The New Digital Age: Reshaping the Future of People, Nations and Business, by Eric Schmidt and Jared Cohen, John Murray RRP£25/Knopf RRP$26.95, 336 pages
Can the internet really save the world? That may be an exaggeration of the claims made in The New Digital Age, but not by much. Written by Google chairman Eric Schmidt and Jared Cohen, head of the search company’s in-house think-tank, it lays out a mainly optimistic case for why the world’s tyrants should tremble in the face of universal internet access.
If there’s a single belief that underpins the book, it is summed up in this sentence: “Generally speaking, connectivity encourages and enables altruistic behaviour.” Most people, argue the authors, are moderates and reject the extremism that can destabilise societies: just let them connect to others like themselves and the world will be a better place. “The best thing anyone can do to improve the quality of life around the world is to drive connectivity and technological opportunity,” they conclude.
When applied to the complexities of international affairs, this risks sounding naïve. That’s certainly what the US Department of State seemed to feel when Schmidt took a trip to North Korea earlier this year. He said he went to explain the importance of opening up to the internet; the state department saw it as giving unwitting support to a sinister regime.
As the visit shows, Schmidt has come to think of himself as something of an international statesman for the internet. Along with Cohen, who formerly worked at the state department on issues such as social media usage, he sets out here to predict how wider use of the internet will change the world, drawing on recent events such as the Arab uprising and China’s sweeping online censorship.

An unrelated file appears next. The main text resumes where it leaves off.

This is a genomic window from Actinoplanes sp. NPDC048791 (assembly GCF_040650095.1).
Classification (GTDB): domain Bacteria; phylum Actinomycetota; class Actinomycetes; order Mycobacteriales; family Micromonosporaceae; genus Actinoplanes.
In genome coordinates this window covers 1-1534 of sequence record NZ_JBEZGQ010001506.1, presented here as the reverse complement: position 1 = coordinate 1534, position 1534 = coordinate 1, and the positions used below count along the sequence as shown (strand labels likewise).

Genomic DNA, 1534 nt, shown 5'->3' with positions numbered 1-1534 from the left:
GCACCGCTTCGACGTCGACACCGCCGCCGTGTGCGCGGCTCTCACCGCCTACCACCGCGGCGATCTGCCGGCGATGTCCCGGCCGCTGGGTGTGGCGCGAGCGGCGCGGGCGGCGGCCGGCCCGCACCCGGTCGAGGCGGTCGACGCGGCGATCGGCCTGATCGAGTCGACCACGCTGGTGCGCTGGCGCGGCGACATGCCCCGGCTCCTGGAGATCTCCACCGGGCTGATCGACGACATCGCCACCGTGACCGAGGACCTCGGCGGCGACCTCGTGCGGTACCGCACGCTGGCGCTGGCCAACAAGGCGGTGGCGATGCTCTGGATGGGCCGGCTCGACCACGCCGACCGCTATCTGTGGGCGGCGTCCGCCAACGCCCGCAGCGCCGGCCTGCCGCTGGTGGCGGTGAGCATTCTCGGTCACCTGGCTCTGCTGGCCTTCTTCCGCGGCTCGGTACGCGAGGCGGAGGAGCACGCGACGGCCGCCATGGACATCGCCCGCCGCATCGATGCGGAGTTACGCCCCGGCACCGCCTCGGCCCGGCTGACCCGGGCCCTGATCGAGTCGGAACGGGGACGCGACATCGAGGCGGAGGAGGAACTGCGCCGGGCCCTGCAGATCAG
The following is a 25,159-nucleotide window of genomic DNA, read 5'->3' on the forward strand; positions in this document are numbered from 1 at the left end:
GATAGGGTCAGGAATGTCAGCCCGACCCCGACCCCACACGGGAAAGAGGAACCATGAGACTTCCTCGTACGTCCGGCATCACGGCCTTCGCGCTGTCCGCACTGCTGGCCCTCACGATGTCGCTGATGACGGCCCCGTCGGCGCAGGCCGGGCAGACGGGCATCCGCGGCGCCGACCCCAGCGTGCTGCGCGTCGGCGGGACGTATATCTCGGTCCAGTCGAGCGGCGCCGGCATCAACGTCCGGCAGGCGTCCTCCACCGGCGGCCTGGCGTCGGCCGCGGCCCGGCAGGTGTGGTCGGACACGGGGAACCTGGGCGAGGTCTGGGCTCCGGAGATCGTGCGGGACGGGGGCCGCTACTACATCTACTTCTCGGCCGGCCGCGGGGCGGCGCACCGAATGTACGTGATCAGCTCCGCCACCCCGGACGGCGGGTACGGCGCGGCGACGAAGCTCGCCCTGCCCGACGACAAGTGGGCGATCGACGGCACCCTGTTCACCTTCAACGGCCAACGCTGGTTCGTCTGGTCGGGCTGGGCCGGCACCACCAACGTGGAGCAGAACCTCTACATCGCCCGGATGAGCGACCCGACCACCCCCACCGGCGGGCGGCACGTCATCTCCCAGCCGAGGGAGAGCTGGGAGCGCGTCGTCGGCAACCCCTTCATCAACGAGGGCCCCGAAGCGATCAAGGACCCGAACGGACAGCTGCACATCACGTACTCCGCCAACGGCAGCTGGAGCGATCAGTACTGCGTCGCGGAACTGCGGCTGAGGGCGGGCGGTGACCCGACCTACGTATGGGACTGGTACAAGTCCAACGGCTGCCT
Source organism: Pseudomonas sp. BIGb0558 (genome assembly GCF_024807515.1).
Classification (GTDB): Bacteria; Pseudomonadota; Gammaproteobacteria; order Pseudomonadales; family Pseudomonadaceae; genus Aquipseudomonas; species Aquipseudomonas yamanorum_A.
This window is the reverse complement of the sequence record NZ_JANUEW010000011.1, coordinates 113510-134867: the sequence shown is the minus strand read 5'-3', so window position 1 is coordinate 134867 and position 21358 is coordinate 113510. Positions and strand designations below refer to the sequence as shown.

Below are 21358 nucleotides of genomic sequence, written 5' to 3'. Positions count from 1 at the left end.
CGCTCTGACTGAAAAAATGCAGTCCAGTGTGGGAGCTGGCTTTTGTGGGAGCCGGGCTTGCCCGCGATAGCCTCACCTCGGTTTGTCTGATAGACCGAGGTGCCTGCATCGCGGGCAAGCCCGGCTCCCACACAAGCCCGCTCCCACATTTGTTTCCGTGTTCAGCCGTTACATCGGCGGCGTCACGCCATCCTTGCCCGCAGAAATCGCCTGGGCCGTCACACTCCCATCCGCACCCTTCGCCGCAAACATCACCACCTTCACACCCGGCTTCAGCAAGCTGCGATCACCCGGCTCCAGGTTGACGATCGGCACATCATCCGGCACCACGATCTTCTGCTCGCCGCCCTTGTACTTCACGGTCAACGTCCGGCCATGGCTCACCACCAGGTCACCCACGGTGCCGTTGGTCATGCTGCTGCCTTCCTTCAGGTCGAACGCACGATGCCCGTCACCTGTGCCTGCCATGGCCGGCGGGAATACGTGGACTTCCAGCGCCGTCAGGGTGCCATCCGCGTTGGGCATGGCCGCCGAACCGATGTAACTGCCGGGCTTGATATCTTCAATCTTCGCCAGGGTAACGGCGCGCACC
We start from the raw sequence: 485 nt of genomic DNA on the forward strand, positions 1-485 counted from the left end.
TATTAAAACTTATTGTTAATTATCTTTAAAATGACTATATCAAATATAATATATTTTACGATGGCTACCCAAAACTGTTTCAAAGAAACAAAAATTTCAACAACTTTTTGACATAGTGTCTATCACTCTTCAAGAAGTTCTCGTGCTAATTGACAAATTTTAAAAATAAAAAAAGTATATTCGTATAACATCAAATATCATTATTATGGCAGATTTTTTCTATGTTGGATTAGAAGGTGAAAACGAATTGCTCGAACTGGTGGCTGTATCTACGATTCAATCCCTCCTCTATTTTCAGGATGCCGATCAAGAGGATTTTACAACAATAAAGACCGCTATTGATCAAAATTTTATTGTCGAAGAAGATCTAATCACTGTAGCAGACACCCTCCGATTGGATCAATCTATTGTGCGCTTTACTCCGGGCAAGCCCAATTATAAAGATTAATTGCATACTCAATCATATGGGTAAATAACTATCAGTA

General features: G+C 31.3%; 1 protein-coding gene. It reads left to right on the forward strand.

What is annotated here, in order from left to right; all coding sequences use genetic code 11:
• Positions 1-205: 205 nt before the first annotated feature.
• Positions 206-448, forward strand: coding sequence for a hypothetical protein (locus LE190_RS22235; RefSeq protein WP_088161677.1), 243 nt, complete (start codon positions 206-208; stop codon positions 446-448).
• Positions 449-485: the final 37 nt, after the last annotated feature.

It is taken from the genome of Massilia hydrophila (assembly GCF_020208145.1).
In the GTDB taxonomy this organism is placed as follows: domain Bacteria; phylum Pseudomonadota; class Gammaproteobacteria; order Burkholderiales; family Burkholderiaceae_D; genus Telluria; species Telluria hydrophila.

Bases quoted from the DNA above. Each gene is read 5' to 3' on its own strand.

The book starts with the premise that most of the world’s population will soon enjoy open online communications and access to information. So what do they make of the two main levers available to repressive regimes: to filter online content or cut off access altogether?
The authors acknowledge that the internet’s virtual global commons are rapidly being balkanised, thanks to the censorship imposed by countries such as China. But they still manage to sound a positive note: they believe that information, like water, will inevitably find a way around barriers placed in its path.
Regimes that try to cut off their people from the internet completely, the authors add, risk undermining their own position. Egypt took that step in 2011 as political unrest reached a peak, only to see the move backfire as it “electrified the protest movement” and “brought so many more outraged people to the streets”.
But even if this argument is right, won’t repressive governments turn the internet to their own advantage? History provides plenty of parallels: the Nazis, after all, used the information technology of their day to great effect, employing punch cards with census data to systematise their tracking and identification of Jews.
That the internet is different rests on the argument that its decentralised architecture and baked-in anonymity make it hard to control. And, when all else fails, there’s always the hope that only the good guys will be able to take full advantage of it: “If autocrats want to build a surveillance state, it’s going to cost them – we hope more than they can afford.”